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Category Archives: Health

Announcements from the Federal Office of Rural Health Policy

February 2, 2018

What’s New

NEMJ: The Challenging Quest to Improve Rural Health CareThe New England Journal of Medicine has a new article (subscription required) in its current edition that reviews the history of federal policy for rural health and examines current challenges that include widening disparities in life expectancy, sustainability of rural hospitals, tackling the opioid epidemic and the shortage of rural health workforce.

Teen Attitudes Toward Alcohol and Drug Use.  Last week was National Drug and Alcohol Facts Week, an annual observance promoted by the National Institute on Drug Abuse (NIDA) to foster a science-based understanding among teenagers of drugs, alcohol and addiction.  Since 1975, a NIDA-funded survey called Monitoring the Future has asked teens aged 12 to 17 about their attitude and behavior toward substance use.  The most recent survey showed that opioid misuse is at historic lows for teens but that vaping and marijuana use are more popular.  The findings on teen opioid use is similar to an October report from the Centers for Disease Control and Prevention that showed a decline in past-month drug use among teenagers in rural areas.


Read “The Rural Connection” Winter 2018 Issue

February 2, 2018

Innovative Health Technologies

This issue of “The Rural Connection” focuses on the U.S. Department of Veterans Affairs’ (VA) efforts to provide innovative health care technology options for Veterans, especially in the area of telemedicine.

This issue highlights the innovative ways VA is working to increase access to care for rural Veterans. As Secretary of Veterans Affairs David Shulkin, M.D. emphasized, “We’re removing geography as a barrier so that we can speed up access to Veterans and really honor our commitment to them.”

In case you missed it, last quarter’s issue featured some of the ways VA is restoring trust with Veterans and ways they relate to increasing access to care for rural Veterans.

As you will read throughout these articles, ORH and its partners are committed to make a healthy difference in the communities in which Veterans work and live. Our ultimate goal remains to increase access to care and services for Veterans who reside in rural and highly rural communities.

New Medicare Card Webinars with Updated Information

February 2, 2018
New Medicare Card Webinars with Updated Material since 1/30/2018 webinar

The Centers for Medicare & Medicaid Services (CMS) Kansas City Regional Office invites you to attend the New Medicare Card Webinars. Recent legislation requires CMS to remove Social Security Numbers from all Medicare cards to address the current risk of beneficiary medical identity theft, and to replace the cards with a unique number for each Medicare beneficiary. These webinars will address the new card design, the timeframe of the mailings and scenarios, what Medicare beneficiaries should do to ensure they receive their new card, and partner resources to help with education.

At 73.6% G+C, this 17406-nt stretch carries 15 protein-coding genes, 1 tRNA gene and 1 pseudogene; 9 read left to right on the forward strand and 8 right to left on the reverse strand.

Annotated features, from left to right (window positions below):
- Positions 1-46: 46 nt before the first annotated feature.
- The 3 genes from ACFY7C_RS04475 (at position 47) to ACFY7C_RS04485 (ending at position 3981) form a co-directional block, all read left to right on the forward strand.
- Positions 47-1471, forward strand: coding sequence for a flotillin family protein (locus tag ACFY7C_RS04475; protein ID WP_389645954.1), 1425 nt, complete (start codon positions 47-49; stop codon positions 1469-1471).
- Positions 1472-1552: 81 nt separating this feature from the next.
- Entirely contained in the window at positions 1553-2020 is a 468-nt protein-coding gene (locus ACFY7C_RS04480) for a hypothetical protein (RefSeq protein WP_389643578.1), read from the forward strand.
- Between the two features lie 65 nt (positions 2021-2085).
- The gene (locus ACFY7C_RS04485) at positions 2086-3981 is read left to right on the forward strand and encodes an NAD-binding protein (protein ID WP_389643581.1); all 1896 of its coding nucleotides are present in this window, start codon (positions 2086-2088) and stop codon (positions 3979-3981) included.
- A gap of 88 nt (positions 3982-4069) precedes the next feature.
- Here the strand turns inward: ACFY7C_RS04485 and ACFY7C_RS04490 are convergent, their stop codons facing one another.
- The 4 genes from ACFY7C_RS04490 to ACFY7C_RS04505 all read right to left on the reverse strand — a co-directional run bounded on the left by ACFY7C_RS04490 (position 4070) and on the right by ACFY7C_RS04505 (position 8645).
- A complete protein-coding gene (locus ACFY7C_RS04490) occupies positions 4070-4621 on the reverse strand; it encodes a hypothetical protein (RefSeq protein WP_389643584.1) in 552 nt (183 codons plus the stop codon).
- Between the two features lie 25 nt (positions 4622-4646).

The goal of these free webinars is to educate those who serve people with Medicare and their caregivers so they can be a valuable resource on this initiative. Please share this invite with your partners.

There are multiple webinars so you can choose one that best works with your schedule. All webinars will provide the same information. CMS will host separate webinars and informational sessions for people with Medicare and their caregivers.

February 8, 2018 12:00 PM – 1:00 PM

February 16, 2018 10:00 AM – 11:00 AM

February 21, 2018 1:00 PM CST – 2:00 PM CST

Rural Health Information Hub

January 31, 2018

View the Rural Health Information Hub updates

Rural Health Research & Policy Centers

January 29, 2018

View the Research Alert.

Patient Safety Awareness Week is March 11-17 – Find the best tools here!

January 29, 2018

View the information.

Telehealth news from the Kansas, Missouri & Oklahoma

January 29, 2018

American Heart Month: Remote patient monitoring and heart health
Keeping hearts healthy is the focus of February’s American Heart Month, and telehealth is well-positioned to lend a hand. Digital stethoscopes and mobile echocardiograms make it easier for cardiologists to diagnose and treat patients in remote regions. Additionally, patient monitoring devices can collect and relay actionable data from a patient’s home to health care providers in real time. But like many other specialties, cardiology and stroke care are both victims of the unrequited love between telehealth potential and telehealth policy.

Cardiovascular disease is the leading cause of death in the United States and experts have predicted a shortage of cardiologists in the next decade that will affect rural areas the most. The American Heart Association stresses the vital role telehealth can play in reducing morbidity and mortality from the disease by alleviating the maldistribution. These underserved areas have the potential to benefit greatly from telecardiology and telestroke care, but they are often the least equipped with technology and training.

In order for telecardiology and telestroke services to be effective, the AHA emphasizes that “programs need timely data, appropriate staff and a feedback loop to patients with sufficient empowerment to understand and implement instructions.” Remote patient monitoring (RPM) devices are promising tools to fit these needs in prevention, emergency care and transitional care. In one study, an RPM transitional care program for chronic obstructive pulmonary disease and heart failure patients reduced 30-day hospital readmissions by 50 percent when compared to the control group.